Years of Experience

I forget exactly where I was or what I was doing, but I recall the experience quite well as, earlier this week, I saw someone in passing that, for a split second, I just knew was an acquaintance from long ago. Except that acquaintance lives several hundred miles from here and the odds of it being that person were quite unlikely. We’ve all had that experience, but, no matter how many times that it happens to us, it’s still like the surprise ending in a book that we didn’t see coming. We fall for it every time.

More and more frequently lately, I’ve been thinking to myself that people that I meet, new acquaintances and colleagues, remind my of someone that I knew some time ago but with whom I’ve lost touch. Sometimes it’s a similar haircut, or a mannerism or speech pattern. Whatever the cue, it occurs to me that, the longer that we live, the more likely we are to say something similar to “you remind me of someone that I knew…” We’ve experienced enough relationships that we begin to see more in common with those we know. We’ve experienced more of humanity.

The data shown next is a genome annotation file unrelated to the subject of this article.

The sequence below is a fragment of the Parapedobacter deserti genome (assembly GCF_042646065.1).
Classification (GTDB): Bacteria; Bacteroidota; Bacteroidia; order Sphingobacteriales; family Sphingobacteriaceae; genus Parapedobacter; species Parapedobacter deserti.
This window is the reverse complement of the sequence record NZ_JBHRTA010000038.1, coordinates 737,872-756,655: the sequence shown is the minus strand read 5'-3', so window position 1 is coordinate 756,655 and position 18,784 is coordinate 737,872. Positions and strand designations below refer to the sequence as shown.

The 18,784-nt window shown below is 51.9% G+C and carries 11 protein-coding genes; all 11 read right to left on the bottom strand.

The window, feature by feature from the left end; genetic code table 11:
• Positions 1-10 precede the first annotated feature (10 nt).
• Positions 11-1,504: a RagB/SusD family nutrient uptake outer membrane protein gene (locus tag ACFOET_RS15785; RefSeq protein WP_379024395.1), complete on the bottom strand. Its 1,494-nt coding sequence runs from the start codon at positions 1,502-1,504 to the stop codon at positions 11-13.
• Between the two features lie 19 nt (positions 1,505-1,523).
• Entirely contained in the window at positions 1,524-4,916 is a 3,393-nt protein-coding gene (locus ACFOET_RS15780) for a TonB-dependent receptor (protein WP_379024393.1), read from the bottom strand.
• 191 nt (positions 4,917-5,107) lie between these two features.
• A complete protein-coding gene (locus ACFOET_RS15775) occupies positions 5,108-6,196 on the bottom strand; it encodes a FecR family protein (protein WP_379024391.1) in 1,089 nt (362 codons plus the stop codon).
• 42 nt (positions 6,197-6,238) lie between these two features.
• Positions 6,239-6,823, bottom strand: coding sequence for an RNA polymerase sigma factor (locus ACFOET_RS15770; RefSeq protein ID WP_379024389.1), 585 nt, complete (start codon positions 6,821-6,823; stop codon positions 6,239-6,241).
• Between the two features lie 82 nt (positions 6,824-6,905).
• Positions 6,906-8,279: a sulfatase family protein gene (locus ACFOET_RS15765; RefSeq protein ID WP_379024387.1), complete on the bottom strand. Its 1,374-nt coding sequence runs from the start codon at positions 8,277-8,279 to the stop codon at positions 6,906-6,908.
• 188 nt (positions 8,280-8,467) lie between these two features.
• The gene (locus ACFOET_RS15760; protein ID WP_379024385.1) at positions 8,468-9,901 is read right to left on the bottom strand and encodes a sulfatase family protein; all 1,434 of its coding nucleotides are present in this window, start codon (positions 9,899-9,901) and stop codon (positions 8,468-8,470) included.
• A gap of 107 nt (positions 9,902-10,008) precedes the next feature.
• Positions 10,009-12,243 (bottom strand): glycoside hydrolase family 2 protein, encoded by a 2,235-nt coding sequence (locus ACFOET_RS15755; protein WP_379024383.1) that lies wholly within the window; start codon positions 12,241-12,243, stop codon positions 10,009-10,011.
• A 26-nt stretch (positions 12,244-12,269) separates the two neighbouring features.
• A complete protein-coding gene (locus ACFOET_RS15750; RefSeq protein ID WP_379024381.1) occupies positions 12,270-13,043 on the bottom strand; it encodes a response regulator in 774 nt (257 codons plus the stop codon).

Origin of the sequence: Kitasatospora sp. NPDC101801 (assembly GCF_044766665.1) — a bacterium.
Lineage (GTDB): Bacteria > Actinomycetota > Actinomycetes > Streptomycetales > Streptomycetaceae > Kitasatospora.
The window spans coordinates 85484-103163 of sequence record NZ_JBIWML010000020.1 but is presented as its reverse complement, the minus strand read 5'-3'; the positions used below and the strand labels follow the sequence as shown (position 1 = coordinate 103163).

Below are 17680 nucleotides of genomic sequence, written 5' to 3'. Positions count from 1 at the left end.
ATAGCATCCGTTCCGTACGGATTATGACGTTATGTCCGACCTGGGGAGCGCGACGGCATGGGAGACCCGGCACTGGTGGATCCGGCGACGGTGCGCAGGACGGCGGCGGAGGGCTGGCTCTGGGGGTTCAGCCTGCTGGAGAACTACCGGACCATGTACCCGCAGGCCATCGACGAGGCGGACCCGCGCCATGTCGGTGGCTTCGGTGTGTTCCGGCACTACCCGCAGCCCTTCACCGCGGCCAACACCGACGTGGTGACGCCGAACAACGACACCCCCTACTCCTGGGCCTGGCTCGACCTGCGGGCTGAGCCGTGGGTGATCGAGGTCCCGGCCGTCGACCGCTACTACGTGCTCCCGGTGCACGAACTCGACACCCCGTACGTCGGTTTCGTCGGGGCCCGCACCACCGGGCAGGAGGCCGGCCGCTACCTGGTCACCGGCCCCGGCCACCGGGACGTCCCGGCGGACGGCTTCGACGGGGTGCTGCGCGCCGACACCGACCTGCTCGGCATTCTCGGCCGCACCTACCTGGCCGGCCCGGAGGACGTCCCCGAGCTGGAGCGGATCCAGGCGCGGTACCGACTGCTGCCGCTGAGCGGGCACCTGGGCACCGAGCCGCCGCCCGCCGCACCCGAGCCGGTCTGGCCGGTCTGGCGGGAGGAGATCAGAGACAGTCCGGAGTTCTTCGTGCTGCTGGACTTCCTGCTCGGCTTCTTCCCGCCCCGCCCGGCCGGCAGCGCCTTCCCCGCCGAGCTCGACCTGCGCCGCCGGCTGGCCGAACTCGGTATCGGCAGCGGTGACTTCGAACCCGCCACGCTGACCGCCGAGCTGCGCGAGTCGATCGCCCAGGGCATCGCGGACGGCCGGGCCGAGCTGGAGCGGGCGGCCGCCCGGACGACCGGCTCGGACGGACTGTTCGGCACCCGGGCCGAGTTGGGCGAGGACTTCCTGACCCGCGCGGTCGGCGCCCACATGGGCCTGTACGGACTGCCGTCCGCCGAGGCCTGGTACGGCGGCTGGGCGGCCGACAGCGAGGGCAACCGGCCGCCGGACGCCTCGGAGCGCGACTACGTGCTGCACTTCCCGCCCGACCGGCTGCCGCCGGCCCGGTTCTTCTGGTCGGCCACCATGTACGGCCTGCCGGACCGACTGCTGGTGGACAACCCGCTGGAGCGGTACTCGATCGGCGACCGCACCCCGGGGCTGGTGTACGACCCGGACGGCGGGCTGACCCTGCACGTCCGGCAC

Experience isn’t just an attractive quality for employers, you know. We gain experience in life each day. Remember the first time that you stayed in a hotel? You had a better idea of what to expect the next time, and after two or three stays, you had even picked up some packing tricks and preferences. Travel is, I think, one of the easiest examples to which we can point of this, but it’s certainly not confined to travel. Anything in life that we experience is foundational in some capacity for other things that we will experience and work through later. That’s important, because it makes things later in life easier to handle. Difficult circumstances have some sense of providence when we can remember a similar moment in our lives when things turned out to be okay.